The industry generates annual profits of between MAD 3 billion and MAD 4 billion while return on equity ranges from 11% to 12% in the best-case scenario and 8% to 9% at worst, which is an acceptable level of profitability.
The main factor influencing insurance companies’ earnings is the behaviour of financial markets, given that earnings depend on the performance of companies’ technical reserves, which fall if the stock market underperforms.
And, despite auto insurance claims rising in 2018, this did not prevent the auto insurance segment from continuing to perform well. It has for a long time subsidised the two other structurally loss-making segments, health insurance and occupational accident insurance.
For Mr Boubrik, Chairman of the Insurance and Social Welfare Supervisory Authority (ACAPS), what is important is that each category within the insurance industry is profitable.
Understandably, there needs to be competition between insurance companies so that consumers can benefit from a fair price, but we cannot allow any one segment or category within the insurance industry to be structurally loss-making as is the case with the two segments mentioned above.
That is why, the FMSAR Steering Committee, at a recent meeting, agreed to introduce a premium provision. Given that the health, personal accident, occupational accident and auto insurance segments are structurally loss-making and that they account for a significant share of the overall insurance market in volume terms – the health insurance market is worth MAD 4.5 billion – by introducing a so-called premium provision, insurance companies will be able to cover their losses in respect of these products. This will certainly have a negative impact on their earnings, but companies will be able to gradually do away with it when they return to break-even.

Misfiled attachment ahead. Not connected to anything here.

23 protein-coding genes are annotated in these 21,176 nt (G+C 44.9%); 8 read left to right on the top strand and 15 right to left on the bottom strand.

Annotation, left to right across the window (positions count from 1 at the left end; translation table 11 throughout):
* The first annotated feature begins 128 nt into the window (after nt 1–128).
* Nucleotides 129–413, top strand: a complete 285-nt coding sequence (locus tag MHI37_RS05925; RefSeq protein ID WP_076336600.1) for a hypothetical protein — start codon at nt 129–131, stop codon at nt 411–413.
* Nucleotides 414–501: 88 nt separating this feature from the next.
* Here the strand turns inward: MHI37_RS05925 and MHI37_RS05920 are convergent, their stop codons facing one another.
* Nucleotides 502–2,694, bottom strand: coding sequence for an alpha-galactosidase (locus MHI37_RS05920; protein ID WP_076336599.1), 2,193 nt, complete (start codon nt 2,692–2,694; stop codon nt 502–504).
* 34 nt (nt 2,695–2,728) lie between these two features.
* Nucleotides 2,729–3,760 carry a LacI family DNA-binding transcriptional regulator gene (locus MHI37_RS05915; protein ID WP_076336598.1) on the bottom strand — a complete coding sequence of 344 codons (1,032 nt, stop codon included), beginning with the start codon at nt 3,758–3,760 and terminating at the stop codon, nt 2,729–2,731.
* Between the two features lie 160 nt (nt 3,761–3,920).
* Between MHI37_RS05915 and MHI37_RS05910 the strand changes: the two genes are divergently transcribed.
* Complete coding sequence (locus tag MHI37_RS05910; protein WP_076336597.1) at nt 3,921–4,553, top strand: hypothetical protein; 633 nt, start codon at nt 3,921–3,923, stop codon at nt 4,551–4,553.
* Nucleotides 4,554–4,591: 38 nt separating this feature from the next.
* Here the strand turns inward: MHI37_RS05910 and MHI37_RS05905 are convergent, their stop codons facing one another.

This provides insurers with the motivation needed to tackle the situation surrounding loss-making market segments.
At a prudential level, we understand that, thanks to this provision, companies will be able to take the time needed to engineer a recovery.
And as far as the current situation surrounding the auto insurance segment is concerned, it is clear that it has suffered the consequences of companies introducing extended customer warranties for their customers.
These extended warranties cover fire, glass breakage, courtesy cars, third-party liability in the event of a collision, benefits and other types of cover that are not included under civil liability insurance, which, as everyone knows, is mandatory. It is abundantly clear, however, that premiums for these warranties have not been high enough.